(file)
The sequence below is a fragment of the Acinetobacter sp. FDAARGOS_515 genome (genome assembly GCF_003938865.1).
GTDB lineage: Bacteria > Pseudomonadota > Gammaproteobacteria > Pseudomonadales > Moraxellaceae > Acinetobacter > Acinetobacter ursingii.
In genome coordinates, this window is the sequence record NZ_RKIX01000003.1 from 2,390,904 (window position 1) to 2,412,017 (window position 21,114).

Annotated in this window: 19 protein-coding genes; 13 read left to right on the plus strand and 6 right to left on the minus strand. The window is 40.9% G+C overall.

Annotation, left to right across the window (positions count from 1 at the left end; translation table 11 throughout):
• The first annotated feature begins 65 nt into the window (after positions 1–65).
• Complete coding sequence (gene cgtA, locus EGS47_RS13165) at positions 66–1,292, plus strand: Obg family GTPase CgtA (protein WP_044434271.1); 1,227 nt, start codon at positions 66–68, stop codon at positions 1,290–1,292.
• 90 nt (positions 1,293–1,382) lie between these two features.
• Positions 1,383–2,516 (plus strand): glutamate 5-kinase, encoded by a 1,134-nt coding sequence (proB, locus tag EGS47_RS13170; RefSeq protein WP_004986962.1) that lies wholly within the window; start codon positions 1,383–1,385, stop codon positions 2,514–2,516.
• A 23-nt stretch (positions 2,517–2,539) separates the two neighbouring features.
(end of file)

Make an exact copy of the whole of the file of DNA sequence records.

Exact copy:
The sequence below is a fragment of the Acinetobacter sp. FDAARGOS_515 genome (genome assembly GCF_003938865.1).
GTDB lineage: Bacteria > Pseudomonadota > Gammaproteobacteria > Pseudomonadales > Moraxellaceae > Acinetobacter > Acinetobacter ursingii.
In genome coordinates, this window is the sequence record NZ_RKIX01000003.1 from 2,390,904 (window position 1) to 2,412,017 (window position 21,114).

Annotated in this window: 19 protein-coding genes; 13 read left to right on the plus strand and 6 right to left on the minus strand. The window is 40.9% G+C overall.

Annotation, left to right across the window (positions count from 1 at the left end; translation table 11 throughout):
• The first annotated feature begins 65 nt into the window (after positions 1–65).
• Complete coding sequence (gene cgtA, locus EGS47_RS13165) at positions 66–1,292, plus strand: Obg family GTPase CgtA (protein WP_044434271.1); 1,227 nt, start codon at positions 66–68, stop codon at positions 1,290–1,292.
• 90 nt (positions 1,293–1,382) lie between these two features.
• Positions 1,383–2,516 (plus strand): glutamate 5-kinase, encoded by a 1,134-nt coding sequence (proB, locus tag EGS47_RS13170; RefSeq protein WP_004986962.1) that lies wholly within the window; start codon positions 1,383–1,385, stop codon positions 2,514–2,516.
• A 23-nt stretch (positions 2,517–2,539) separates the two neighbouring features.